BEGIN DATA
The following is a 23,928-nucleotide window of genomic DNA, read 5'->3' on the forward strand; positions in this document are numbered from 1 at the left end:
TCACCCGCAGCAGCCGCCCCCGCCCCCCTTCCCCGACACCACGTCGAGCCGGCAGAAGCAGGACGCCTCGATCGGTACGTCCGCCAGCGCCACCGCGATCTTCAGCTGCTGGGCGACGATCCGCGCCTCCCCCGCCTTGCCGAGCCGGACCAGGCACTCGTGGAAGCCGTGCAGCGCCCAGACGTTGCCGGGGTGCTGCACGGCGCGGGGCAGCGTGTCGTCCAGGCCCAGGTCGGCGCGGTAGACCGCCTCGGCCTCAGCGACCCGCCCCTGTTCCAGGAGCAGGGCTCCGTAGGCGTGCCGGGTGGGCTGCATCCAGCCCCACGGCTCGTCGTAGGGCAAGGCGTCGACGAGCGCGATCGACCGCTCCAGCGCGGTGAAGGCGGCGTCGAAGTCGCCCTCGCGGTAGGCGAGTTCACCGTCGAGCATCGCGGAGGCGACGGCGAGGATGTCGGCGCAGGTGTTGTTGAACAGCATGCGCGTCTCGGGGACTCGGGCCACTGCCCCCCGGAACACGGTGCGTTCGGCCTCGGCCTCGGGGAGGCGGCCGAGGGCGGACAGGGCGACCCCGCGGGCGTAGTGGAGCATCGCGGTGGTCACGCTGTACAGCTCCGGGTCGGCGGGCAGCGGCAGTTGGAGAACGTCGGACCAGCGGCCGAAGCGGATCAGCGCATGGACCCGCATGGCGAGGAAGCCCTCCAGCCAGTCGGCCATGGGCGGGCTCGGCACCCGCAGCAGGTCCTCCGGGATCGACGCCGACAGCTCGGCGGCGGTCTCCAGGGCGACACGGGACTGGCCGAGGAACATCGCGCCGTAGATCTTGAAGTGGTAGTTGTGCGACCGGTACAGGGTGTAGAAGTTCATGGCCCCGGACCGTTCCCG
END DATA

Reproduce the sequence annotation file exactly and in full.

The following is a 23,928-nucleotide window of genomic DNA, read 5'->3' on the forward strand; positions in this document are numbered from 1 at the left end:
TCACCCGCAGCAGCCGCCCCCGCCCCCCTTCCCCGACACCACGTCGAGCCGGCAGAAGCAGGACGCCTCGATCGGTACGTCCGCCAGCGCCACCGCGATCTTCAGCTGCTGGGCGACGATCCGCGCCTCCCCCGCCTTGCCGAGCCGGACCAGGCACTCGTGGAAGCCGTGCAGCGCCCAGACGTTGCCGGGGTGCTGCACGGCGCGGGGCAGCGTGTCGTCCAGGCCCAGGTCGGCGCGGTAGACCGCCTCGGCCTCAGCGACCCGCCCCTGTTCCAGGAGCAGGGCTCCGTAGGCGTGCCGGGTGGGCTGCATCCAGCCCCACGGCTCGTCGTAGGGCAAGGCGTCGACGAGCGCGATCGACCGCTCCAGCGCGGTGAAGGCGGCGTCGAAGTCGCCCTCGCGGTAGGCGAGTTCACCGTCGAGCATCGCGGAGGCGACGGCGAGGATGTCGGCGCAGGTGTTGTTGAACAGCATGCGCGTCTCGGGGACTCGGGCCACTGCCCCCCGGAACACGGTGCGTTCGGCCTCGGCCTCGGGGAGGCGGCCGAGGGCGGACAGGGCGACCCCGCGGGCGTAGTGGAGCATCGCGGTGGTCACGCTGTACAGCTCCGGGTCGGCGGGCAGCGGCAGTTGGAGAACGTCGGACCAGCGGCCGAAGCGGATCAGCGCATGGACCCGCATGGCGAGGAAGCCCTCCAGCCAGTCGGCCATGGGCGGGCTCGGCACCCGCAGCAGGTCCTCCGGGATCGACGCCGACAGCTCGGCGGCGGTCTCCAGGGCGACACGGGACTGGCCGAGGAACATCGCGCCGTAGATCTTGAAGTGGTAGTTGTGCGACCGGTACAGGGTGTAGAAGTTCATGGCCCCGGACCGTTCCCG